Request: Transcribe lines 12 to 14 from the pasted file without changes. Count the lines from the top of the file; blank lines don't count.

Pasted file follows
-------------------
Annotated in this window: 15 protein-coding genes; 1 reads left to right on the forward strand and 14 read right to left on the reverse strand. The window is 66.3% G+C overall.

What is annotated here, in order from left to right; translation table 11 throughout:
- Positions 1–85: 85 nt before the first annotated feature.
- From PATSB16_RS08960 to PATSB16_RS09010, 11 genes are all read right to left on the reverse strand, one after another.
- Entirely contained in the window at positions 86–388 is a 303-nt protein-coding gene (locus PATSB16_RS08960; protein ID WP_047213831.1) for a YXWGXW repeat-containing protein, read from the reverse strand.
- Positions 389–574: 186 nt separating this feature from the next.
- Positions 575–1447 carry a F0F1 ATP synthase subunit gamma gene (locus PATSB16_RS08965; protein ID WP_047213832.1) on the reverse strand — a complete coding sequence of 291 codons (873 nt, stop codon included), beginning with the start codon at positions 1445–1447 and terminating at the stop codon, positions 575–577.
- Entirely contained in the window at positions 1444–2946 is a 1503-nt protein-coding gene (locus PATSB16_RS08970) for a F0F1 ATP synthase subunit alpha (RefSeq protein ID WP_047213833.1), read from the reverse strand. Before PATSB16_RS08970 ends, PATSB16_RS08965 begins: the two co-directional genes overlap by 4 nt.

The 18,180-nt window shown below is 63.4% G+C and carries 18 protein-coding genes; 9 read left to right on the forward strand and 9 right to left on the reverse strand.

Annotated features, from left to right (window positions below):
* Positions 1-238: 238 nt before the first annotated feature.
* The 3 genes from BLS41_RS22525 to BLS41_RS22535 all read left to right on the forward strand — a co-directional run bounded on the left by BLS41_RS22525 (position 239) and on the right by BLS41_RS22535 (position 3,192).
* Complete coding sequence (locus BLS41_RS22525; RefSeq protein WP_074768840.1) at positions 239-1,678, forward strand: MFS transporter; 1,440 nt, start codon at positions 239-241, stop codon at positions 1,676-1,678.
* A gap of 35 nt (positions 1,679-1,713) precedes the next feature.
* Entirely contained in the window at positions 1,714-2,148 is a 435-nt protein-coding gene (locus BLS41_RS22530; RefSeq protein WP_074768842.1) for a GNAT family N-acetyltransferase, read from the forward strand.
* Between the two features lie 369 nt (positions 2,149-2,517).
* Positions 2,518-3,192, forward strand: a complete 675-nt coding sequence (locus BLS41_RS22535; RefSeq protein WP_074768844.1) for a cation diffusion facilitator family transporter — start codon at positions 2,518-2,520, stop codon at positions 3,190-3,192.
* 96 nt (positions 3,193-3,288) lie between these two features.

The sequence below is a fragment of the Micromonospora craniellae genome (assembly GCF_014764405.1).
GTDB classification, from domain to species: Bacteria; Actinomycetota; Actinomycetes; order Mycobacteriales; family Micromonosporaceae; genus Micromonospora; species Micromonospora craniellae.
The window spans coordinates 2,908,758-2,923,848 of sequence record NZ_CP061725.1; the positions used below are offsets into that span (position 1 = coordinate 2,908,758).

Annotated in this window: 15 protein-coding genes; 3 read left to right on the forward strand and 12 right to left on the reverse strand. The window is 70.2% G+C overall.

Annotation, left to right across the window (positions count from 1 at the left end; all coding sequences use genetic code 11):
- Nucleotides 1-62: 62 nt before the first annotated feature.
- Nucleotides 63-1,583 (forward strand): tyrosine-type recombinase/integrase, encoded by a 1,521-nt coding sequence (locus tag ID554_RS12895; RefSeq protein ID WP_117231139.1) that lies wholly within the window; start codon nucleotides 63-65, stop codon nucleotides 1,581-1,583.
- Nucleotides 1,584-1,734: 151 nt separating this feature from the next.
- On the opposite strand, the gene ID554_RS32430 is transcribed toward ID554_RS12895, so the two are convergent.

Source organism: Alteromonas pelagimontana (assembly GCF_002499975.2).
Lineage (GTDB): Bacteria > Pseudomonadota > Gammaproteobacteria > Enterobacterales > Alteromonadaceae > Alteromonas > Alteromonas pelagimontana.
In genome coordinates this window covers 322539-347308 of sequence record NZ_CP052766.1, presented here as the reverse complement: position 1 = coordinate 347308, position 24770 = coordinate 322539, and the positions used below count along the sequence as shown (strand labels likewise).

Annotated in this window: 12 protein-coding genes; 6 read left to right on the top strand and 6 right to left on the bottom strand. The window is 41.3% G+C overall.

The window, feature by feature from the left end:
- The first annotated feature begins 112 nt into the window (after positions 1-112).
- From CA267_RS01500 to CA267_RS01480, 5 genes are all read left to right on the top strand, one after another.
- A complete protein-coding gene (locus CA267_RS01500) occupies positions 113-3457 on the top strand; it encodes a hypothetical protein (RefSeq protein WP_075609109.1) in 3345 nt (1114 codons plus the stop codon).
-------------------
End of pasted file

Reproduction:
* The 3 genes from BLS41_RS22525 to BLS41_RS22535 all read left to right on the forward strand — a co-directional run bounded on the left by BLS41_RS22525 (position 239) and on the right by BLS41_RS22535 (position 3,192).
* Complete coding sequence (locus BLS41_RS22525; RefSeq protein WP_074768840.1) at positions 239-1,678, forward strand: MFS transporter; 1,440 nt, start codon at positions 239-241, stop codon at positions 1,676-1,678.
* A gap of 35 nt (positions 1,679-1,713) precedes the next feature.